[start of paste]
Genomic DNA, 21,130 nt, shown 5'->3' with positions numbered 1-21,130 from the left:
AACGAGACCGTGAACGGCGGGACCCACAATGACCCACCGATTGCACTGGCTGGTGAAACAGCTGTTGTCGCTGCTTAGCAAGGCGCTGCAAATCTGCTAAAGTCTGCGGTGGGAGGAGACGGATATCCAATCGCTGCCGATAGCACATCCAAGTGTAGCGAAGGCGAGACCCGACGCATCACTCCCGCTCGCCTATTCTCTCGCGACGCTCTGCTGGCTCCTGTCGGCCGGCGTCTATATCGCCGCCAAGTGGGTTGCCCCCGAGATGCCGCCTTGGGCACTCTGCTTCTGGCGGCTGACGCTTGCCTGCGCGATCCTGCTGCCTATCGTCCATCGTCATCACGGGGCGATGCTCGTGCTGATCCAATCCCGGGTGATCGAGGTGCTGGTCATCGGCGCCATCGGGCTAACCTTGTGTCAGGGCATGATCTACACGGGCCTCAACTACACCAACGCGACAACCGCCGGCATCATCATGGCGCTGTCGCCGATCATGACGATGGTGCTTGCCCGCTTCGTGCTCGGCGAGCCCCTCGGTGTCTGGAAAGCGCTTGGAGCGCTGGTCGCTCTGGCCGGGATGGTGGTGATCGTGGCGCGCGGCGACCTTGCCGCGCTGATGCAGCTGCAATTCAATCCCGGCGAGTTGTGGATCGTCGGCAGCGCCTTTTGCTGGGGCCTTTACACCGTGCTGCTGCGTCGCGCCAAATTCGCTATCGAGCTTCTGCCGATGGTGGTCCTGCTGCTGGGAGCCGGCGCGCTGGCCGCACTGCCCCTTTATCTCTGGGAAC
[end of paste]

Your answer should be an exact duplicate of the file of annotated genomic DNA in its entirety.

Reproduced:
Genomic DNA, 21,130 nt, shown 5'->3' with positions numbered 1-21,130 from the left:
AACGAGACCGTGAACGGCGGGACCCACAATGACCCACCGATTGCACTGGCTGGTGAAACAGCTGTTGTCGCTGCTTAGCAAGGCGCTGCAAATCTGCTAAAGTCTGCGGTGGGAGGAGACGGATATCCAATCGCTGCCGATAGCACATCCAAGTGTAGCGAAGGCGAGACCCGACGCATCACTCCCGCTCGCCTATTCTCTCGCGACGCTCTGCTGGCTCCTGTCGGCCGGCGTCTATATCGCCGCCAAGTGGGTTGCCCCCGAGATGCCGCCTTGGGCACTCTGCTTCTGGCGGCTGACGCTTGCCTGCGCGATCCTGCTGCCTATCGTCCATCGTCATCACGGGGCGATGCTCGTGCTGATCCAATCCCGGGTGATCGAGGTGCTGGTCATCGGCGCCATCGGGCTAACCTTGTGTCAGGGCATGATCTACACGGGCCTCAACTACACCAACGCGACAACCGCCGGCATCATCATGGCGCTGTCGCCGATCATGACGATGGTGCTTGCCCGCTTCGTGCTCGGCGAGCCCCTCGGTGTCTGGAAAGCGCTTGGAGCGCTGGTCGCTCTGGCCGGGATGGTGGTGATCGTGGCGCGCGGCGACCTTGCCGCGCTGATGCAGCTGCAATTCAATCCCGGCGAGTTGTGGATCGTCGGCAGCGCCTTTTGCTGGGGCCTTTACACCGTGCTGCTGCGTCGCGCCAAATTCGCTATCGAGCTTCTGCCGATGGTGGTCCTGCTGCTGGGAGCCGGCGCGCTGGCCGCACTGCCCCTTTATCTCTGGGAAC